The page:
Details of the extent to which the Queen and the Prince of Wales are asked to give their consent to legislation have been published for the first time.
The information, which the government initially sought to stop being revealed, shows they were consulted on changes to higher education, ID cards and paternity pay among other issues.
Campaign group Republic said such a "royal veto" should be scrapped.
Buckingham Palace said the process was one of "established convention".
All legislation must be approved by the Head of State before it becomes law under a process known as Royal Assent - an important constitutional procedure but one largely now regarded as a formality.
But a newly published document reveals the Queen and Prince Charles have specifically been asked to approve a number of bills during their parliamentary passage - ones relating to royal powers and the interests of the Crown and the Duchy of Cornwall.
Guidance drawn up by parliamentary lawyers and setting out the "issues to be considered" regarding consent, was released after officials failed to prevent its release under Freedom of Information laws following a long-running battle.
It shows that the Queen was asked to approve changes to child maintenance in 2007, national insurance in 2004 and paternity pay in 2006 because they would apply to employees of the Royal Households and the "interests of the crown" were likely to be affected.
Legislation introducing tuition fees in 2004 required approval because of the Crown's historical role as a visitor of universities while a bill legalising civil partnerships needed consent because of a declaration on its validity which "would bind Her Majesty".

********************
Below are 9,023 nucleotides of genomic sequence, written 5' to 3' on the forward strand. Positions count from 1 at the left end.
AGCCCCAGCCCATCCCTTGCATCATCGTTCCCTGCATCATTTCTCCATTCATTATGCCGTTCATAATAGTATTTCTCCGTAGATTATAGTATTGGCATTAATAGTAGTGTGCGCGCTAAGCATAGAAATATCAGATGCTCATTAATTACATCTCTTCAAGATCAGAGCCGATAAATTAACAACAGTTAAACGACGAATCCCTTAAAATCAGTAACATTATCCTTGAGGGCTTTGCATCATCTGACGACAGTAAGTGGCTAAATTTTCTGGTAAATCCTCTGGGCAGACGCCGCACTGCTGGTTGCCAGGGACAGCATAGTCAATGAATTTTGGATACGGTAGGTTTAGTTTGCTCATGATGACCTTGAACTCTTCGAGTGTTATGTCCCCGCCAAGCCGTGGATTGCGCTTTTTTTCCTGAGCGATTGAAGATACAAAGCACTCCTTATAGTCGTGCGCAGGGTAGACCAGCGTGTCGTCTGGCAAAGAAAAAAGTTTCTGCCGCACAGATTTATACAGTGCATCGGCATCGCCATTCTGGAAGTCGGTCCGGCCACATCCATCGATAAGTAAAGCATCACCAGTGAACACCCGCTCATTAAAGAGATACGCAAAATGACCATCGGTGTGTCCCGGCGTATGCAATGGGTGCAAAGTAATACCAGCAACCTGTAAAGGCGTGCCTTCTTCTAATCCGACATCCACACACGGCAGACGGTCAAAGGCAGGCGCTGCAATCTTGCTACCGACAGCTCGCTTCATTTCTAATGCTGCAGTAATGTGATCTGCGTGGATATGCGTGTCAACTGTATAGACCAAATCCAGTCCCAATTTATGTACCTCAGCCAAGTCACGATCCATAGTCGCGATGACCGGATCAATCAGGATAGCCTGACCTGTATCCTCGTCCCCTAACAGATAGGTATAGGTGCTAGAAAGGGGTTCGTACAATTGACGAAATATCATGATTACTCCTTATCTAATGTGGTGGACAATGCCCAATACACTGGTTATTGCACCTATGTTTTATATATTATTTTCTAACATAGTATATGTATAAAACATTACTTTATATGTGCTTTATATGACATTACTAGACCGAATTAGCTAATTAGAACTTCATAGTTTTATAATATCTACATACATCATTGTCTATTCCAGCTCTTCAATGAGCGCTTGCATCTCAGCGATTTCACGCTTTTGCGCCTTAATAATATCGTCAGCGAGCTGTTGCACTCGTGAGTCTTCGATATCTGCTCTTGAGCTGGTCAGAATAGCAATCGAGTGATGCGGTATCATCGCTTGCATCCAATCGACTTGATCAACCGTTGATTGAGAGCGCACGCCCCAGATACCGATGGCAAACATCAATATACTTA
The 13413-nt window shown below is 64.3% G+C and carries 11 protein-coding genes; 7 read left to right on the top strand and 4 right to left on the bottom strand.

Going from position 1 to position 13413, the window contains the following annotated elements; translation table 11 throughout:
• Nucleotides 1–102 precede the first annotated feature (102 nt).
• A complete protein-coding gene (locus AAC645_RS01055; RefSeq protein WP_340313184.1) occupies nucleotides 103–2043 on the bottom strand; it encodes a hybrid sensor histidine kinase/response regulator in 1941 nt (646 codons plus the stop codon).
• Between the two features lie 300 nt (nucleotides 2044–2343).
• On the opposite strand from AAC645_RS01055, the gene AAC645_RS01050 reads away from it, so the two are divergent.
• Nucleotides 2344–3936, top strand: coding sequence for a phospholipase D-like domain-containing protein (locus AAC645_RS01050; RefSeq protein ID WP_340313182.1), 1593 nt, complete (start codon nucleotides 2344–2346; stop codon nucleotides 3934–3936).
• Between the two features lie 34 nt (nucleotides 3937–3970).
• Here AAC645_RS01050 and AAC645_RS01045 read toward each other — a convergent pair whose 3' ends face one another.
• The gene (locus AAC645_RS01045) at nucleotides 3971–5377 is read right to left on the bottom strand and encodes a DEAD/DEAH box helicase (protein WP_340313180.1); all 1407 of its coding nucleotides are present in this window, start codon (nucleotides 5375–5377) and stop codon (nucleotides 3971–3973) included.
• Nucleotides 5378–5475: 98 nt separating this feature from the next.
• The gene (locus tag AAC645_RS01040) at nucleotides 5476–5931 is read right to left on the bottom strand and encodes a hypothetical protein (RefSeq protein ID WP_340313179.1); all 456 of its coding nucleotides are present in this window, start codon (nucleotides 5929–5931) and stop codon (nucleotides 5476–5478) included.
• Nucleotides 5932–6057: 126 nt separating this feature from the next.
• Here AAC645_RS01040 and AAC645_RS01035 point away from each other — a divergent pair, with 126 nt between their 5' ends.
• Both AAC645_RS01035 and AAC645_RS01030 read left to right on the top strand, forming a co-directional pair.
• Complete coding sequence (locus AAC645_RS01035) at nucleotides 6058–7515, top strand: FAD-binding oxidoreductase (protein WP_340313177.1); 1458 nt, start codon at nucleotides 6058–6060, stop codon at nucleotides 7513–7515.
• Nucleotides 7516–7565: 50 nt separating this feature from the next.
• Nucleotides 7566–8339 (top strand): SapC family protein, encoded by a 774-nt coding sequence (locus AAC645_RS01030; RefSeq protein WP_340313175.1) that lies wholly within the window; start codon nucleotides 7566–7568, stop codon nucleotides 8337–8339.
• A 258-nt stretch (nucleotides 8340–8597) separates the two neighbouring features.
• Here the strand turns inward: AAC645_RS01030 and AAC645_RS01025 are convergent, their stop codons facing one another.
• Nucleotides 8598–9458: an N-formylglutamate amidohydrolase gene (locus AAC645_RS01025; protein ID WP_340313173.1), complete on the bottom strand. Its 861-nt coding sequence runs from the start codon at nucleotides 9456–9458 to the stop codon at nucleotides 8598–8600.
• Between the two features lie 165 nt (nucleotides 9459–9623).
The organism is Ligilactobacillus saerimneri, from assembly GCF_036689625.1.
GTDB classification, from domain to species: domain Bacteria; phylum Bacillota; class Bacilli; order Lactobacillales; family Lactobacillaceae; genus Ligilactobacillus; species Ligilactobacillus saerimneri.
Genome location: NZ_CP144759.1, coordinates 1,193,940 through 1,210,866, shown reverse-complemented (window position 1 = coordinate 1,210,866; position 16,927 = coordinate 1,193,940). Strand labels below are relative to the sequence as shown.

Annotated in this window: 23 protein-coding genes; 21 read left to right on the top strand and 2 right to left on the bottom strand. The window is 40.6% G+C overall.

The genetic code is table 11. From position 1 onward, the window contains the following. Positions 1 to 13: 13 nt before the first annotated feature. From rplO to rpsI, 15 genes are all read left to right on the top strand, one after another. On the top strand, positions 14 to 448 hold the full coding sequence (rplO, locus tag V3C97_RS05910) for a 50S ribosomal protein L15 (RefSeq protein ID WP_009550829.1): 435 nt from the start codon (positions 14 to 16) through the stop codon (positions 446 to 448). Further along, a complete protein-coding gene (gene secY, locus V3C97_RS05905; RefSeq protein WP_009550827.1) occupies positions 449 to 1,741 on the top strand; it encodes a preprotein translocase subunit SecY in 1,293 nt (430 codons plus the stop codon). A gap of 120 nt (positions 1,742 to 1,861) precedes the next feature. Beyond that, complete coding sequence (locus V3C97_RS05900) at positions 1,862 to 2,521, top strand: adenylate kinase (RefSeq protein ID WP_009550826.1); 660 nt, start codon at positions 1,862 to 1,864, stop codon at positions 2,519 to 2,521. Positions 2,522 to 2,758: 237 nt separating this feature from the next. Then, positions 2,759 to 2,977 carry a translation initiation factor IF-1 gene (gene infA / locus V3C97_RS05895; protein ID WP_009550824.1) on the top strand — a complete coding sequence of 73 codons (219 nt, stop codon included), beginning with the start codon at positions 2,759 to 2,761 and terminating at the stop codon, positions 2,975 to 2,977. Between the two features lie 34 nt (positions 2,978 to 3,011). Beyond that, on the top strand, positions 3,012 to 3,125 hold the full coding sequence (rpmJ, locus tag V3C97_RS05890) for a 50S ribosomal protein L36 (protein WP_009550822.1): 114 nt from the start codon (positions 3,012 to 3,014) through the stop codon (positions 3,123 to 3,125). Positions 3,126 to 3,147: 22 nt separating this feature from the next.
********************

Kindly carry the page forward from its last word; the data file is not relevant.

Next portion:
The document also reveals that the Queen did not consent to a Private Members Bill in 1999 which proposed transferring historic formal powers to declare war - under the royal prerogative - from the Monarch to Parliament.
Although no reason was given for this, the bill was not supported by the Labour government at the time and had no chance of becoming law anyway.
The document's publication, first disclosed by the Guardian newspaper, follows a 15-month battle which saw the government initially refuse a FOI request.
It was subsequently told to publish it by the Information Commissioner, and the Information Rights Tribunal later upheld the watchdog's ruling.
John Kirkhope, a solicitor and academic who made the initial FOI request as part of his research into the Duchy of Cornwall, said it was "astonishing" that ministers had tried to prevent its publication.
He said he had always believed that royal interventions in the legislative process were "rare".
"It is a small number of bills but I find it extraordinary that they have been consulted on things like National Insurance and children's rights," he said. "There are some real oddities there."
Republic, which campaigns for an elected head of state, called for "full disclosure" over the degree of royal influence over laws.
"The royal veto is a serious affront to our democracy," said the organisation's spokesman Graham Smith.
"This is clearly more than a formality. It is hard to believe the palace's claim that consent is only withheld on the instruction of ministers... even the threat of withholding consent could be enough for legislation to be substantially altered - or dropped."
The Cabinet Office said Parliament was required to seek the consent of the Queen and the Prince of Wales for certain bills and consent had only ever been refused on ministers' advice and never for a government bill.
Officials said they had decided to publish the guidance as part of the government's "drive for greater transparency".
In a statement, Buckingham Palace said: "It is a long-established convention that the Queen is asked by Parliament to provide consent to those bills which parliament has decided would affect crown interests."
A spokesman for the Prince of Wales added: "Every instance of the prince's consent having been sought and given to legislation is a matter of public record."